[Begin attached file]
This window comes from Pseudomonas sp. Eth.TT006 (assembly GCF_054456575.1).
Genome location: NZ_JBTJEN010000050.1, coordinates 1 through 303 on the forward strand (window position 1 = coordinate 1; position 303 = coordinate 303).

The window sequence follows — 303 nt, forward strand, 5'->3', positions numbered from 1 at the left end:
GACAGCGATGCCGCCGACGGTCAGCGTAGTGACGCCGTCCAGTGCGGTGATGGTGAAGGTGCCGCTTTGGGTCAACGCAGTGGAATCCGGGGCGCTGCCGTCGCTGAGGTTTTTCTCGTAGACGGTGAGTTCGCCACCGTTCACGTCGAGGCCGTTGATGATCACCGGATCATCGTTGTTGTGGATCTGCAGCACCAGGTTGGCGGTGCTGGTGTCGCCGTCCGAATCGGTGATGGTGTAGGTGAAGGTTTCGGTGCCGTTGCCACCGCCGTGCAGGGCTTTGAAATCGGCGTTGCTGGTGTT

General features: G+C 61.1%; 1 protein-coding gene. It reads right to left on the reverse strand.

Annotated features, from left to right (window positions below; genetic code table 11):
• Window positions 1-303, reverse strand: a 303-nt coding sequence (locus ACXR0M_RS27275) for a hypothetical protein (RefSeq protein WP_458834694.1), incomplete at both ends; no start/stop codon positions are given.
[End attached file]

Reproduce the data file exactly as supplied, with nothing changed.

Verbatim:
This window comes from Pseudomonas sp. Eth.TT006 (assembly GCF_054456575.1).
Genome location: NZ_JBTJEN010000050.1, coordinates 1 through 303 on the forward strand (window position 1 = coordinate 1; position 303 = coordinate 303).

The window sequence follows — 303 nt, forward strand, 5'->3', positions numbered from 1 at the left end:
GACAGCGATGCCGCCGACGGTCAGCGTAGTGACGCCGTCCAGTGCGGTGATGGTGAAGGTGCCGCTTTGGGTCAACGCAGTGGAATCCGGGGCGCTGCCGTCGCTGAGGTTTTTCTCGTAGACGGTGAGTTCGCCACCGTTCACGTCGAGGCCGTTGATGATCACCGGATCATCGTTGTTGTGGATCTGCAGCACCAGGTTGGCGGTGCTGGTGTCGCCGTCCGAATCGGTGATGGTGTAGGTGAAGGTTTCGGTGCCGTTGCCACCGCCGTGCAGGGCTTTGAAATCGGCGTTGCTGGTGTT

General features: G+C 61.1%; 1 protein-coding gene. It reads right to left on the reverse strand.

Annotated features, from left to right (window positions below; genetic code table 11):
• Window positions 1-303, reverse strand: a 303-nt coding sequence (locus ACXR0M_RS27275) for a hypothetical protein (RefSeq protein WP_458834694.1), incomplete at both ends; no start/stop codon positions are given.